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How COVID-19 Has Impacted Expat Life

COVID-19 has disrupted the lives of billions of people all over the globe, and expats are no exception.

How COVID-19 Has Impacted Expat Life

Young woman video-calling with friends.

iStock.com/Martin Dimitrov

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In one of the biggest annual surveys on expat life, Expat Insider, the global networking community InterNations asked both locals and expats about the impact of the pandemic.

A Shake-Up in Relocation Plans

Among all survey respondents, close to one in ten (9%) say they have moved or will move home earlier than originally intended due to COVID-19 — though 46% of them also plan to return to their life abroad within the year. A US American respondent shares: "I left the employer I was with, but I still hope to return overseas in some capacity."

One in six (17%) had to stop their plans to either move abroad in the first place or to relocate from one foreign country to another. However, 7% also say that they have now decided to move to another country due to the pandemic, while 12% of respondents are planning to extend their current stay abroad. The rest (55%) states that the pandemic has not had a direct impact on their relocation plans and/or current stay in a foreign country.

Moving Abroad Because of Corona

Among local survey participants, close to one in ten (9%) say they are now planning an international relocation due to COVID-19. In Russia, the share of local respondents who now want to move is particularly high at 20%. Expats, on the other hand, are less likely to plan a move to another foreign country because of the pandemic: only 6% give this answer. Notably, this group is overrepresented in a number of GCC States, though, such as Kuwait (19%), Saudi Arabia (12%), and Oman (11%), which are joined by South Africa (13%), Singapore (12%), and India (10%).

The Pandemic's Impact on Everyday Life

Of course, COVID-19 has not only disrupted relocation plans. When asked where they see the biggest impact of the pandemic on their personal life right now, survey respondents point out its effects on personal travel (25%), social life (23%), and on work and business (16%) in particular. Again, the difference between expats and local respondents is quite interesting. Both groups are quick to point out the impact on their social life (24% of expats, 21% of locals). "My social life was killed by COVID-19 at the worst moment: my arrival," a French expat in Budapest shares. However, while respondents living abroad are more likely to struggle with the pandemic's effect on personal travel (28% of expats vs. 18% of locals), one in five local respondents (20%) shares that the pandemic has especially impacted their work or business (vs. 15% of expats).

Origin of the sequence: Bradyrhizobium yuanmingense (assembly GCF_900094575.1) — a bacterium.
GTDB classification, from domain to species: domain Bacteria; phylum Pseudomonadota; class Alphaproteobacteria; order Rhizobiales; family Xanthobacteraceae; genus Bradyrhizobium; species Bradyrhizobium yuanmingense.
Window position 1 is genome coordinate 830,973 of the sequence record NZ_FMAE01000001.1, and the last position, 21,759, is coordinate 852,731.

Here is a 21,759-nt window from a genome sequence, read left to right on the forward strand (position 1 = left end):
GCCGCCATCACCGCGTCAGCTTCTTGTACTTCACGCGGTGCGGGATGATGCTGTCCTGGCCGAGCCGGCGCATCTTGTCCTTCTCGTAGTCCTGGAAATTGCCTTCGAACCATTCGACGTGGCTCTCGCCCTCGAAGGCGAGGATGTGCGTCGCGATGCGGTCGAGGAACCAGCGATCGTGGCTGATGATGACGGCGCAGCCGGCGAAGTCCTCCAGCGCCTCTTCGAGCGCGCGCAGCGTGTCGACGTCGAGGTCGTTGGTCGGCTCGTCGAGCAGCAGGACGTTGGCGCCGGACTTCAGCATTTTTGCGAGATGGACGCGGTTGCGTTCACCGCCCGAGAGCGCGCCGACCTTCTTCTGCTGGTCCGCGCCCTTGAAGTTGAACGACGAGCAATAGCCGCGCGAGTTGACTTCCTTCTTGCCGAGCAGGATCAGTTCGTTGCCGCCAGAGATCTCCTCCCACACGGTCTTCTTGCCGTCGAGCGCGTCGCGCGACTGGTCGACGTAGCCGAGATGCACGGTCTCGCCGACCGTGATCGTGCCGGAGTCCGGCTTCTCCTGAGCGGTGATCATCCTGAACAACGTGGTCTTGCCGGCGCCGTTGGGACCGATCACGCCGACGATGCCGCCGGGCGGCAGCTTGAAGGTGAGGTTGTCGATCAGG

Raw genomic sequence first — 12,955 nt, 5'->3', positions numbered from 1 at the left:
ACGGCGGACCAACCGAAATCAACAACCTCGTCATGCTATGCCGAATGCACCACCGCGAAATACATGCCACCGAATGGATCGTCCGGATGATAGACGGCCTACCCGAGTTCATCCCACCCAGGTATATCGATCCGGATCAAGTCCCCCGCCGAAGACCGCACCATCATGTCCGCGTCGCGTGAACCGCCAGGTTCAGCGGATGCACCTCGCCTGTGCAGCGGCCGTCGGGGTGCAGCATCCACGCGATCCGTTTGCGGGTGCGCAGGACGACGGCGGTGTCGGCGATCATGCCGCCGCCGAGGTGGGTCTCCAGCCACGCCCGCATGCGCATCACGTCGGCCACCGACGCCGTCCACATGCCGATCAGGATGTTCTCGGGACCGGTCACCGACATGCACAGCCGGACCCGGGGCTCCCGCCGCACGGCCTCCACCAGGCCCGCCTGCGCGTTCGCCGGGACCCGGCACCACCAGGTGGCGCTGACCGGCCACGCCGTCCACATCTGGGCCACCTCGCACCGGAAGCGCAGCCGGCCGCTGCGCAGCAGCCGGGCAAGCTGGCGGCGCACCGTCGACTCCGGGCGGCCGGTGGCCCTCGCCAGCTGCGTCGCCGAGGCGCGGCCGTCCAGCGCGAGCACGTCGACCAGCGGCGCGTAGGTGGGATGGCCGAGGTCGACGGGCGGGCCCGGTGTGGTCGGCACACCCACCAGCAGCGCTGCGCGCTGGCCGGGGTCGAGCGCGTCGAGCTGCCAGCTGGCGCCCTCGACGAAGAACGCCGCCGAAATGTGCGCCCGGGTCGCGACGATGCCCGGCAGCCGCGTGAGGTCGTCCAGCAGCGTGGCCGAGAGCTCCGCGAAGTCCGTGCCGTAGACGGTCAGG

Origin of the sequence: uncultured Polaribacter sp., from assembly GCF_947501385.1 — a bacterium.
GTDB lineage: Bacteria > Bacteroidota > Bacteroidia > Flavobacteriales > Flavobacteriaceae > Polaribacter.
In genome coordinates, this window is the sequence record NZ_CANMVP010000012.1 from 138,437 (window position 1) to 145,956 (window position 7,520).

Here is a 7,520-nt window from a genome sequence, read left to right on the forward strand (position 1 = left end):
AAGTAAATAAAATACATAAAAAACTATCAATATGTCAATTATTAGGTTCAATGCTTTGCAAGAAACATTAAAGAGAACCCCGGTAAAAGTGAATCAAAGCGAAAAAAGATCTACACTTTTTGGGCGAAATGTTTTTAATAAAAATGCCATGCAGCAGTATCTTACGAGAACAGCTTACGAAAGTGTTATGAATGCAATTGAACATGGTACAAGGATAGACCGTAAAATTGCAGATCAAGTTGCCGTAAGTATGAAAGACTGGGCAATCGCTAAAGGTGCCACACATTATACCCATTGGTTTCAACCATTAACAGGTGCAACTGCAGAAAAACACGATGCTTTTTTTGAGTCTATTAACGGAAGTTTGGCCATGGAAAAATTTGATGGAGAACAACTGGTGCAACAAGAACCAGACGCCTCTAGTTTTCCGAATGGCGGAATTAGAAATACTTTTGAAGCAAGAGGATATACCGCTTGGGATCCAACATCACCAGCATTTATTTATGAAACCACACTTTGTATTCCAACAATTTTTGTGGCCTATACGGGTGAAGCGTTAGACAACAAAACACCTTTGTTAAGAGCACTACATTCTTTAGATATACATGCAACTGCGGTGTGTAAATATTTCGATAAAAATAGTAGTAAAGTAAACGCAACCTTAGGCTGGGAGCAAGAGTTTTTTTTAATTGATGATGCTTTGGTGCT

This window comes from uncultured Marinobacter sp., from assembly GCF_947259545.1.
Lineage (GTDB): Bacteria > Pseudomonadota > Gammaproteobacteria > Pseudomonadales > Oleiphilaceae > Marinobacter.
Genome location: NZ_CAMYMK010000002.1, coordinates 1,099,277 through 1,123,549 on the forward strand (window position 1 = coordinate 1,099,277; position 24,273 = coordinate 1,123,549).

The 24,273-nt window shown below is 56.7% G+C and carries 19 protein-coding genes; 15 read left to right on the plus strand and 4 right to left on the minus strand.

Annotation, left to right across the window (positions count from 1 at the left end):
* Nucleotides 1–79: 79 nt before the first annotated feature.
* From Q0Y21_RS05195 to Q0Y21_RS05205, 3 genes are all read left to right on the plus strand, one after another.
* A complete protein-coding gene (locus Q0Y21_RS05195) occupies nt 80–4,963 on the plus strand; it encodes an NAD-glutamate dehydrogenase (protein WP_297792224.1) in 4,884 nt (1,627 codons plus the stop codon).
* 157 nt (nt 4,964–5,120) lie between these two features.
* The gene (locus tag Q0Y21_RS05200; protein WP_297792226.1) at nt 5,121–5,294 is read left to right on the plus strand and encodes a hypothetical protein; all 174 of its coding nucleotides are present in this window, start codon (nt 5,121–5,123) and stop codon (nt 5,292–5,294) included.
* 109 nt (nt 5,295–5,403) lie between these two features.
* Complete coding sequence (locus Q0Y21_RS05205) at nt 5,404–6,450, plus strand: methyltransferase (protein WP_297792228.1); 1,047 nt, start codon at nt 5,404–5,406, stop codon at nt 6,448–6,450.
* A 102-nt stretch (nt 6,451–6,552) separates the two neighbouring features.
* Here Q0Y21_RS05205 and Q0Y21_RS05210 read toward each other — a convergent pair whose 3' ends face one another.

Find out more in the complete Expat Insider 2021 report.

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FOCUS: Russia-Ukraine War

When Did Putin "Turn" Evil? That's Exactly The Wrong Question

Look back over the past two decades, and you'll see Vladimir Putin has always been the man revealed by the Ukraine invasion, an evil and sinister dictator. The Russian leader just managed to mask it, especially because so many chose to see him as a typically corrupt and greedy strongman who could be bribed or reasoned with.

Putin arrives for a ceremony to accept credentials from 24 foreign ambassadors at the Grand Kremlin Palace on Sept. 20.

Sergiy Gromenko*

-OpEd-

KYIV — The world knows that Vladimir Putin has power, money and mistresses. So why, ask some, wasn't that enough for him? Why did he have to go start another war?

At its heart, this is the wrong question to ask. For Putin, military expansion is not an adrenaline rush to feed into his existing life of luxury. On the contrary, the shedding of blood for the sake of holding power is his modus operandi, while the fruits of greed and corruption like the Putin Palace in Gelendzhik are more like a welcome bonus.

In the last year, we have kept hearing rhetorical questions like “why did Putin start this war at all, didn't he have enough of his own land?” or “he already has Gelendzhik to enjoy, why fight?” This line of thinking has resurfaced after missile strikes on Ukrainian power grids and dams, which was regarded by many as a simple demonstration of terrorism. Such acts are a manifestation of weakness, some ask, so is Putin ready to show himself weak?

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However, you will not arrive at the correct answer if the questions themselves are asked incorrectly. For decades, analysts in Russia, Ukraine, and the West have been under an illusion about the nature of the Russian president's personal dictatorship.

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